What a movie: slow-moving, stark, depressing, haunting, thought-provoking. It's about what it takes to survive, about the struggle in each person between good and evil, about war and peace, POW camps, the Japanese occupation of Asia, the A-bomb--and Anglo-American relations, as well.
The cast of this adaptation of James Clavell's autobiographical 1962 novel makes the film worth watching just for the acting: George Segal is King Rat, the American black-marketeer, a US Army corporal who runs the rackets in a Singapore POW camp; James Fox is Marlowe, a sarong-wearing British officer who falls under his spell. Supporting cast reads like the Masterpiece Theatre stock company--John Mills, Leonard Rossiter, Denholm Elliott.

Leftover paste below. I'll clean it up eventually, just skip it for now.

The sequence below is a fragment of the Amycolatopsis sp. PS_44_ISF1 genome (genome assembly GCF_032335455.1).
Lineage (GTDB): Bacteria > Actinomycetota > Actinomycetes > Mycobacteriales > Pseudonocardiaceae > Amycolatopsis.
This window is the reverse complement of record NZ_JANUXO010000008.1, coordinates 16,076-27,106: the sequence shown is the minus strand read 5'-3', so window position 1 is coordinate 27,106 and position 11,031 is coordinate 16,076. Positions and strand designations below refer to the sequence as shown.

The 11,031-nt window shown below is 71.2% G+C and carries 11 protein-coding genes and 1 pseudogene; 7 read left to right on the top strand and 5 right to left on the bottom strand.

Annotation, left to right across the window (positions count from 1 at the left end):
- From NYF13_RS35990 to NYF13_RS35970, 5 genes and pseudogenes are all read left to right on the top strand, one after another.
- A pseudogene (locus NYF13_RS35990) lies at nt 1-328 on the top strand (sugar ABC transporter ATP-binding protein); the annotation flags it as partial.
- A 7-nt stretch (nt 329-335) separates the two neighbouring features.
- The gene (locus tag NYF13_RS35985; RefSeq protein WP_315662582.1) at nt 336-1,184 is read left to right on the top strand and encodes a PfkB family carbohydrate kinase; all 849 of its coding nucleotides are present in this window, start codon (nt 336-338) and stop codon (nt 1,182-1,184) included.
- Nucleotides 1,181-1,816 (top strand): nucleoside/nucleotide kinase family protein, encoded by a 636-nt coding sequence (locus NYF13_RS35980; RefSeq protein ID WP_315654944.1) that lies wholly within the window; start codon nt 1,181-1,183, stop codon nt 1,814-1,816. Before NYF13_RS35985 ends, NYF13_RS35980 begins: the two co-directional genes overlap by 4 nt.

It makes you think, it makes you feel, and it sticks with you for a long time afterwards. (Not suitable for children or the squeamish, since the film's POWs eat rats and a dog).